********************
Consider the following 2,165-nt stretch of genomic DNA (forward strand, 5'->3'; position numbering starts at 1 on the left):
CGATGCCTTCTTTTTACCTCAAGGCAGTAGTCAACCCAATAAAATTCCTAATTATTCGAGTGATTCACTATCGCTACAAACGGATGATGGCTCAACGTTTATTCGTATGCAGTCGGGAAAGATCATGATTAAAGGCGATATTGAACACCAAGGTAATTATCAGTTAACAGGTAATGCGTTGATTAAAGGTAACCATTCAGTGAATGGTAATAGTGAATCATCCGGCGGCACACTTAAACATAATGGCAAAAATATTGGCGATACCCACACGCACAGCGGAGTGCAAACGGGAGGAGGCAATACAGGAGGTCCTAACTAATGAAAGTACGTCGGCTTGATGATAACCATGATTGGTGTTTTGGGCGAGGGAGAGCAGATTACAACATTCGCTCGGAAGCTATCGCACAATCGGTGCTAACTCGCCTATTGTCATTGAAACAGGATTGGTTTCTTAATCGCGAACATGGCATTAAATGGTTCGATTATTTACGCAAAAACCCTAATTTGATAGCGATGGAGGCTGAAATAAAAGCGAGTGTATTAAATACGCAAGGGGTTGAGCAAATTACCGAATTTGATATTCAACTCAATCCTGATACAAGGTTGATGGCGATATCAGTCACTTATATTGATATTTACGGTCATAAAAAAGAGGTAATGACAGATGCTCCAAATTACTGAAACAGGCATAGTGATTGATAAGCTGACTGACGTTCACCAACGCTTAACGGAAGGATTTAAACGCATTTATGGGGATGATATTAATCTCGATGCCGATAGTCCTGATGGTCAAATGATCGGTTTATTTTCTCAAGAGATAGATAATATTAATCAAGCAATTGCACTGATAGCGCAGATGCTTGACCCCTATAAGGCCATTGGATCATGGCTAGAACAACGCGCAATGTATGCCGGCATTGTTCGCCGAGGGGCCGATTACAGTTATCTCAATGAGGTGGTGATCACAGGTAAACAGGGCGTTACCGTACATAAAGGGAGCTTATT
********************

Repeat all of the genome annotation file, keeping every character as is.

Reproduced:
Consider the following 2,165-nt stretch of genomic DNA (forward strand, 5'->3'; position numbering starts at 1 on the left):
CGATGCCTTCTTTTTACCTCAAGGCAGTAGTCAACCCAATAAAATTCCTAATTATTCGAGTGATTCACTATCGCTACAAACGGATGATGGCTCAACGTTTATTCGTATGCAGTCGGGAAAGATCATGATTAAAGGCGATATTGAACACCAAGGTAATTATCAGTTAACAGGTAATGCGTTGATTAAAGGTAACCATTCAGTGAATGGTAATAGTGAATCATCCGGCGGCACACTTAAACATAATGGCAAAAATATTGGCGATACCCACACGCACAGCGGAGTGCAAACGGGAGGAGGCAATACAGGAGGTCCTAACTAATGAAAGTACGTCGGCTTGATGATAACCATGATTGGTGTTTTGGGCGAGGGAGAGCAGATTACAACATTCGCTCGGAAGCTATCGCACAATCGGTGCTAACTCGCCTATTGTCATTGAAACAGGATTGGTTTCTTAATCGCGAACATGGCATTAAATGGTTCGATTATTTACGCAAAAACCCTAATTTGATAGCGATGGAGGCTGAAATAAAAGCGAGTGTATTAAATACGCAAGGGGTTGAGCAAATTACCGAATTTGATATTCAACTCAATCCTGATACAAGGTTGATGGCGATATCAGTCACTTATATTGATATTTACGGTCATAAAAAAGAGGTAATGACAGATGCTCCAAATTACTGAAACAGGCATAGTGATTGATAAGCTGACTGACGTTCACCAACGCTTAACGGAAGGATTTAAACGCATTTATGGGGATGATATTAATCTCGATGCCGATAGTCCTGATGGTCAAATGATCGGTTTATTTTCTCAAGAGATAGATAATATTAATCAAGCAATTGCACTGATAGCGCAGATGCTTGACCCCTATAAGGCCATTGGATCATGGCTAGAACAACGCGCAATGTATGCCGGCATTGTTCGCCGAGGGGCCGATTACAGTTATCTCAATGAGGTGGTGATCACAGGTAAACAGGGCGTTACCGTACATAAAGGGAGCTTATT